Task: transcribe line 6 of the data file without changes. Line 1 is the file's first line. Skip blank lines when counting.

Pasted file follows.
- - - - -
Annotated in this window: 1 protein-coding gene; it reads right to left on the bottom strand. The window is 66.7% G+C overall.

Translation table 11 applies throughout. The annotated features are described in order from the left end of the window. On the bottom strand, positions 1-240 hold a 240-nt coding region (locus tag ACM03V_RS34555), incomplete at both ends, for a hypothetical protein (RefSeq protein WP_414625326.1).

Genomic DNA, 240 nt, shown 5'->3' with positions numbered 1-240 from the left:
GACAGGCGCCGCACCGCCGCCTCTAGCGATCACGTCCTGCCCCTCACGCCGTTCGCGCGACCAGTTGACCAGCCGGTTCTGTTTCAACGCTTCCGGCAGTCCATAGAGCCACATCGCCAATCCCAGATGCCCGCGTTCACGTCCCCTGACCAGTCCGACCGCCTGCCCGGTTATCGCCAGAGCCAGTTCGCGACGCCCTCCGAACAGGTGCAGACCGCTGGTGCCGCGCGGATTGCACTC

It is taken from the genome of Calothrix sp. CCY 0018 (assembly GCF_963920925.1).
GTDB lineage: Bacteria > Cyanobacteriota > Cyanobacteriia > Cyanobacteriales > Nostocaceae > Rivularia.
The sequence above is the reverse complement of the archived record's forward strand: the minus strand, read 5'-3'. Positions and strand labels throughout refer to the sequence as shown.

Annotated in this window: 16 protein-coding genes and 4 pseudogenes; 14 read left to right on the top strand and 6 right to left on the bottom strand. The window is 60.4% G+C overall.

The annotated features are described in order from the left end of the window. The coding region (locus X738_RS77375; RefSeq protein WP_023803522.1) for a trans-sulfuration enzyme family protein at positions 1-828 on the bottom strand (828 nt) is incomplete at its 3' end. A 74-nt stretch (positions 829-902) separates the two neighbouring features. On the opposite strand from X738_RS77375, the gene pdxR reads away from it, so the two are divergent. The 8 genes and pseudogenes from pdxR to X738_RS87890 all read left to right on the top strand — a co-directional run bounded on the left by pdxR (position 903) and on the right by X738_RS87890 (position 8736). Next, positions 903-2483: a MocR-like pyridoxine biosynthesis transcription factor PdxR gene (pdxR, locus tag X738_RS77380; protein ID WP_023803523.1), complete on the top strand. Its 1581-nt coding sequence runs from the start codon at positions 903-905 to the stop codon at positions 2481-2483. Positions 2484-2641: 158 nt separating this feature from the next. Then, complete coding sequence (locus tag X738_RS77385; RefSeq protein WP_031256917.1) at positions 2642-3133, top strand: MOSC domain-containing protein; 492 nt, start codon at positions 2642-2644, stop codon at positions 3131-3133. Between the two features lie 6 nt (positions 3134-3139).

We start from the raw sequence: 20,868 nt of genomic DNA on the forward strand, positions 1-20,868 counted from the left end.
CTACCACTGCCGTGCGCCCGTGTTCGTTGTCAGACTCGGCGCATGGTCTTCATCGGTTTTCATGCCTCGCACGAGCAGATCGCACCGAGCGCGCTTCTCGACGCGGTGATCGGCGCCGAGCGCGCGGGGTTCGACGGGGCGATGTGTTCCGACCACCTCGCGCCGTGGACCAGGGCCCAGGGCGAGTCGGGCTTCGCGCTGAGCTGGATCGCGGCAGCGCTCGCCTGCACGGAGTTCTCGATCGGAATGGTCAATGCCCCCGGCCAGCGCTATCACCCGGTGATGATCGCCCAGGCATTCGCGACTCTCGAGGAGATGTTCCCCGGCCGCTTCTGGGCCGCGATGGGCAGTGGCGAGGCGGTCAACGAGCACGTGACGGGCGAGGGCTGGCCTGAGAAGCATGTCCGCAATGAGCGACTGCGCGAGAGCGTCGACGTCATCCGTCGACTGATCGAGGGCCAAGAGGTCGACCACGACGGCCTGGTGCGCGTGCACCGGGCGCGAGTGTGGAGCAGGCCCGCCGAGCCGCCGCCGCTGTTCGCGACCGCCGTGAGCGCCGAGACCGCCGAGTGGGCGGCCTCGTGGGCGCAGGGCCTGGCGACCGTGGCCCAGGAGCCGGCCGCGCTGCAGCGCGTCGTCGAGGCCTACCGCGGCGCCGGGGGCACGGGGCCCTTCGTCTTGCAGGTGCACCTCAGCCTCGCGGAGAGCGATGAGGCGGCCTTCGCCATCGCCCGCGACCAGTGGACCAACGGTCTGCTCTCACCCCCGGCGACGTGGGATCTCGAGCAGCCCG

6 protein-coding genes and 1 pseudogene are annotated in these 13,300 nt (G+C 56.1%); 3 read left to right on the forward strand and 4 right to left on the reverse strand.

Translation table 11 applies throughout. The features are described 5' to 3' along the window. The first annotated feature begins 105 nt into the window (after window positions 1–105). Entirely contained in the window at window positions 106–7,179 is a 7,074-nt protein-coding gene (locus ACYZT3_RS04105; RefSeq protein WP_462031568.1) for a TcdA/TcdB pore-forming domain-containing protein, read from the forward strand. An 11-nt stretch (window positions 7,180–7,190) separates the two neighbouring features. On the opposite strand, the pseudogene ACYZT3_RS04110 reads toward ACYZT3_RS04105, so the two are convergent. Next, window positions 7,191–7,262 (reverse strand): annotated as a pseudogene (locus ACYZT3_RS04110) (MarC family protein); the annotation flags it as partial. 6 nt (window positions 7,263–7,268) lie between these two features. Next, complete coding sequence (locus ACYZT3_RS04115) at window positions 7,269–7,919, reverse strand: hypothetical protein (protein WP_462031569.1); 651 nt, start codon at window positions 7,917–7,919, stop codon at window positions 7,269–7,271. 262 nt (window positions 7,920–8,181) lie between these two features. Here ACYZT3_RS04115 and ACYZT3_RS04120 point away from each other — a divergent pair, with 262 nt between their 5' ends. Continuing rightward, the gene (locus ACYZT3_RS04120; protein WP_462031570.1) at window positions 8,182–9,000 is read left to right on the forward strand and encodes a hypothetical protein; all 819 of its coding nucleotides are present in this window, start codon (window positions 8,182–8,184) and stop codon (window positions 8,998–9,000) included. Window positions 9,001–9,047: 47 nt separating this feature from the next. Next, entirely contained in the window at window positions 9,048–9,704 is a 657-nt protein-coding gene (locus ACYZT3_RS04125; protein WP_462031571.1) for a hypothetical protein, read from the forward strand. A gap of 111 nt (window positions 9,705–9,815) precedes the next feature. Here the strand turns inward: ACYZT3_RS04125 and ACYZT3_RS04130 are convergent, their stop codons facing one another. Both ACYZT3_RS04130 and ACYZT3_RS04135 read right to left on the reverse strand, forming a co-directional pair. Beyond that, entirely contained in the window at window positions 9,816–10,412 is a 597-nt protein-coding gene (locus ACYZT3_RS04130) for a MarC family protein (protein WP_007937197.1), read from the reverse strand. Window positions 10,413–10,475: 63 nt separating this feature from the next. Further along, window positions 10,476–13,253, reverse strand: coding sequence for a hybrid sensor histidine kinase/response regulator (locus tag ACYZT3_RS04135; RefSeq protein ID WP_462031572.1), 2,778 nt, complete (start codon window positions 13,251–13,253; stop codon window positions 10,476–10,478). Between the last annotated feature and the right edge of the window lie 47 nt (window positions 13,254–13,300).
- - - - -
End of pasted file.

GTDB lineage: Bacteria > Cyanobacteriota > Cyanobacteriia > Cyanobacteriales > Nostocaceae > Rivularia.